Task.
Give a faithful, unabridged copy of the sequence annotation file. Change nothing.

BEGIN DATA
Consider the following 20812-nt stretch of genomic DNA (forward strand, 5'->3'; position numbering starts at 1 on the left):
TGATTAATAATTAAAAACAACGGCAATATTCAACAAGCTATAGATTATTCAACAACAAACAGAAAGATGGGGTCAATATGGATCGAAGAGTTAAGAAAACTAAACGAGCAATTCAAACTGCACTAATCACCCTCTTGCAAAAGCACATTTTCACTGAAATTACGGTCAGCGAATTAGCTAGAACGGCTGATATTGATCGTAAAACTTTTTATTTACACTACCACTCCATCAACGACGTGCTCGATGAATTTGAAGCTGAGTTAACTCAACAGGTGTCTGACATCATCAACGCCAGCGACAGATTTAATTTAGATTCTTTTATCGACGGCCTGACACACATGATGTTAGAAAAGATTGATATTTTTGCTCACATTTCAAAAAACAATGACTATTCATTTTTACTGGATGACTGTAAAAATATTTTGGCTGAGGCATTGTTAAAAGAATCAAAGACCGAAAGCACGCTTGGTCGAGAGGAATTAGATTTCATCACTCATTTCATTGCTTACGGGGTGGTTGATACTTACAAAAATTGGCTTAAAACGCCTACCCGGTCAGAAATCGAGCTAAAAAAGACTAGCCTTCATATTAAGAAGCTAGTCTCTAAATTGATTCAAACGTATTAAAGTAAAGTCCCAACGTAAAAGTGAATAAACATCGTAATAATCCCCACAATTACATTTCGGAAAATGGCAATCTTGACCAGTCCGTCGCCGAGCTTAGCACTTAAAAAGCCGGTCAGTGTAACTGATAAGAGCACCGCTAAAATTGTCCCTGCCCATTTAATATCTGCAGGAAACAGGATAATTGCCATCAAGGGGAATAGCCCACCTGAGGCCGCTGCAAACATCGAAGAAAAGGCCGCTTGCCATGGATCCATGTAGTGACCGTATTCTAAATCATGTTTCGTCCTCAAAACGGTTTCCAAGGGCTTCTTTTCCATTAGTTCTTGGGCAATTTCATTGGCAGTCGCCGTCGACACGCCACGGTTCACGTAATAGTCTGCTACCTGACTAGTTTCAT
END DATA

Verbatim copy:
Consider the following 20812-nt stretch of genomic DNA (forward strand, 5'->3'; position numbering starts at 1 on the left):
TGATTAATAATTAAAAACAACGGCAATATTCAACAAGCTATAGATTATTCAACAACAAACAGAAAGATGGGGTCAATATGGATCGAAGAGTTAAGAAAACTAAACGAGCAATTCAAACTGCACTAATCACCCTCTTGCAAAAGCACATTTTCACTGAAATTACGGTCAGCGAATTAGCTAGAACGGCTGATATTGATCGTAAAACTTTTTATTTACACTACCACTCCATCAACGACGTGCTCGATGAATTTGAAGCTGAGTTAACTCAACAGGTGTCTGACATCATCAACGCCAGCGACAGATTTAATTTAGATTCTTTTATCGACGGCCTGACACACATGATGTTAGAAAAGATTGATATTTTTGCTCACATTTCAAAAAACAATGACTATTCATTTTTACTGGATGACTGTAAAAATATTTTGGCTGAGGCATTGTTAAAAGAATCAAAGACCGAAAGCACGCTTGGTCGAGAGGAATTAGATTTCATCACTCATTTCATTGCTTACGGGGTGGTTGATACTTACAAAAATTGGCTTAAAACGCCTACCCGGTCAGAAATCGAGCTAAAAAAGACTAGCCTTCATATTAAGAAGCTAGTCTCTAAATTGATTCAAACGTATTAAAGTAAAGTCCCAACGTAAAAGTGAATAAACATCGTAATAATCCCCACAATTACATTTCGGAAAATGGCAATCTTGACCAGTCCGTCGCCGAGCTTAGCACTTAAAAAGCCGGTCAGTGTAACTGATAAGAGCACCGCTAAAATTGTCCCTGCCCATTTAATATCTGCAGGAAACAGGATAATTGCCATCAAGGGGAATAGCCCACCTGAGGCCGCTGCAAACATCGAAGAAAAGGCCGCTTGCCATGGATCCATGTAGTGACCGTATTCTAAATCATGTTTCGTCCTCAAAACGGTTTCCAAGGGCTTCTTTTCCATTAGTTCTTGGGCAATTTCATTGGCAGTCGCCGTCGACACGCCACGGTTCACGTAATAGTCTGCTACCTGACTAGTTTCAT